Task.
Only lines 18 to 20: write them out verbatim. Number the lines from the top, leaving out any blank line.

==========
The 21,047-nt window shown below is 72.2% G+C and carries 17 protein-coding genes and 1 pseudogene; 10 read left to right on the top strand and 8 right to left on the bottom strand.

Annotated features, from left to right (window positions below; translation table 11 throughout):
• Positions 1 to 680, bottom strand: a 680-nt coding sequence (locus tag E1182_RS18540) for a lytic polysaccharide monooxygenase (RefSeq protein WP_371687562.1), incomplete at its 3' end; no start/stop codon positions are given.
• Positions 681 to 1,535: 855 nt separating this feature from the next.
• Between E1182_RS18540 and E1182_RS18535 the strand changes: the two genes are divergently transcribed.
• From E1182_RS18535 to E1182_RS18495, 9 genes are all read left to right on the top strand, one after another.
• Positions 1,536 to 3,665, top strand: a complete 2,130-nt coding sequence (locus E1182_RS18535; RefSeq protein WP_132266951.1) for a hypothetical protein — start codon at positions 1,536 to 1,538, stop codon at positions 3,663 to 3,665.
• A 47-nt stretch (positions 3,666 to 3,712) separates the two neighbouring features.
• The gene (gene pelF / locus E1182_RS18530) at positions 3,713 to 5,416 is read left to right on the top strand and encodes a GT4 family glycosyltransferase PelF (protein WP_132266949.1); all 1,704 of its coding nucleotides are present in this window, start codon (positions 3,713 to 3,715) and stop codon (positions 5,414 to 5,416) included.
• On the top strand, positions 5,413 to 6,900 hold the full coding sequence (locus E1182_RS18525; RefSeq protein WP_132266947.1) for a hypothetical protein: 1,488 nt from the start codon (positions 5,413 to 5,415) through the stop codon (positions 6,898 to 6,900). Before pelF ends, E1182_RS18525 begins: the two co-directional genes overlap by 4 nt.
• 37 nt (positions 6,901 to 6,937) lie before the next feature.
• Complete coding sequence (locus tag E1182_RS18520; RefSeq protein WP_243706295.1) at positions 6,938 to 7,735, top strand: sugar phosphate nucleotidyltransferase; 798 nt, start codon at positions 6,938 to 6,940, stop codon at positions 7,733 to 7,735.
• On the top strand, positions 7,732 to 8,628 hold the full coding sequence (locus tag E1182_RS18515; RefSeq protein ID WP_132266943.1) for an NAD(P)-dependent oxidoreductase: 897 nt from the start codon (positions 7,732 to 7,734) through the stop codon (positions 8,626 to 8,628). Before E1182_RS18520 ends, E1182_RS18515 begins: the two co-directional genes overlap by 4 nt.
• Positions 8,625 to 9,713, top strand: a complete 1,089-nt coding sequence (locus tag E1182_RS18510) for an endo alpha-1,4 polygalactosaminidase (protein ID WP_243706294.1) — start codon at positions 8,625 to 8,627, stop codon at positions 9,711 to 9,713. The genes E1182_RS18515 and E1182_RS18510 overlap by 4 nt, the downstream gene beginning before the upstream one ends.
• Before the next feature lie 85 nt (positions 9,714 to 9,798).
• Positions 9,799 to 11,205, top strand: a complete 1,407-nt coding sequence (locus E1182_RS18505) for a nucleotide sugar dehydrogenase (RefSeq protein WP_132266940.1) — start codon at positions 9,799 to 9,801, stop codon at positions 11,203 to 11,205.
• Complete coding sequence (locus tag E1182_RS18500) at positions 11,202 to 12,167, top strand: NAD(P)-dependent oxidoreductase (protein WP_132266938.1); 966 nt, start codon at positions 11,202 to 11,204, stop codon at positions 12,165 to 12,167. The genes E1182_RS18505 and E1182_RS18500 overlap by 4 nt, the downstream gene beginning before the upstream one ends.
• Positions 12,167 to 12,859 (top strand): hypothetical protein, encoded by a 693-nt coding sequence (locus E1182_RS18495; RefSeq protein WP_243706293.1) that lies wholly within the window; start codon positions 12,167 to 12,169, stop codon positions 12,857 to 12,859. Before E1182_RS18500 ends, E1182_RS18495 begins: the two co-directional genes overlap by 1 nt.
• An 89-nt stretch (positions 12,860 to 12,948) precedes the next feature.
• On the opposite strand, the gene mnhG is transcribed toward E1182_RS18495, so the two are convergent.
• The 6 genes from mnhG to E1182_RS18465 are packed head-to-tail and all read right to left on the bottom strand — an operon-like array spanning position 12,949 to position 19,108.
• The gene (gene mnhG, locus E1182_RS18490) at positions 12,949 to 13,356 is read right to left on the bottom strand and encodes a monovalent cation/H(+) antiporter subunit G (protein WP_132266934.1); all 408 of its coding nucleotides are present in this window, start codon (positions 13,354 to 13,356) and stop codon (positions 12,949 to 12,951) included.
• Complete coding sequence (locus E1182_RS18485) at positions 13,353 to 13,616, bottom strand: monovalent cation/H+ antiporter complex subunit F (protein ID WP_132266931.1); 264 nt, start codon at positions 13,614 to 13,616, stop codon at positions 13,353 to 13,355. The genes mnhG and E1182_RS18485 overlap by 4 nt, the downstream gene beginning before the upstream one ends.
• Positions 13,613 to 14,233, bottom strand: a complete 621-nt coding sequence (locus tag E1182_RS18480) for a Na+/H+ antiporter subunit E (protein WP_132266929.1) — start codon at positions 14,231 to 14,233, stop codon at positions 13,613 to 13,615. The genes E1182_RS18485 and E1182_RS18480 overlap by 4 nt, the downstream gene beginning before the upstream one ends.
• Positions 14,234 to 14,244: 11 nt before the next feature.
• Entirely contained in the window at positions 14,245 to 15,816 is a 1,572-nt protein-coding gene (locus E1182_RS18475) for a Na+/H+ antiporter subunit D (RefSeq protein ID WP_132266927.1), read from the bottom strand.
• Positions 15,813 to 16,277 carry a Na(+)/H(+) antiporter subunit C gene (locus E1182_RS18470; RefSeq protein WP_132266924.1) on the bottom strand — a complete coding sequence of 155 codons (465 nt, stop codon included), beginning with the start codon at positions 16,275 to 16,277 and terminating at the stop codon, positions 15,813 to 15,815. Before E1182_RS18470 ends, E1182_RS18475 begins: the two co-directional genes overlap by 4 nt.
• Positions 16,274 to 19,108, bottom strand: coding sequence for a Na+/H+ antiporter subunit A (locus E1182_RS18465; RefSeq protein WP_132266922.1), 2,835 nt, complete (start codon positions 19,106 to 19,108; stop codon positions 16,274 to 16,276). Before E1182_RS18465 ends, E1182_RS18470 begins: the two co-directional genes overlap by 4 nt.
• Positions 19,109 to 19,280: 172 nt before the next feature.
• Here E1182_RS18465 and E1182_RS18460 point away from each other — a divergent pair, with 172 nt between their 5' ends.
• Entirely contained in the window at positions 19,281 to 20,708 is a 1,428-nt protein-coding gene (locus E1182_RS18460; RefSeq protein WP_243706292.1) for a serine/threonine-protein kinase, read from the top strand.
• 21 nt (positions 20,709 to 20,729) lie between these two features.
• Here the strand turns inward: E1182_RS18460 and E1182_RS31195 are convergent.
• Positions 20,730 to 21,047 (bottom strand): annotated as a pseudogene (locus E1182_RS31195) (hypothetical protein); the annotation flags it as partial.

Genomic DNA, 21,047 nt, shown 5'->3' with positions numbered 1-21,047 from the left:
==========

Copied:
• Positions 12,167 to 12,859 (top strand): hypothetical protein, encoded by a 693-nt coding sequence (locus E1182_RS18495; RefSeq protein WP_243706293.1) that lies wholly within the window; start codon positions 12,167 to 12,169, stop codon positions 12,857 to 12,859. Before E1182_RS18500 ends, E1182_RS18495 begins: the two co-directional genes overlap by 1 nt.
• An 89-nt stretch (positions 12,860 to 12,948) precedes the next feature.
• On the opposite strand, the gene mnhG is transcribed toward E1182_RS18495, so the two are convergent.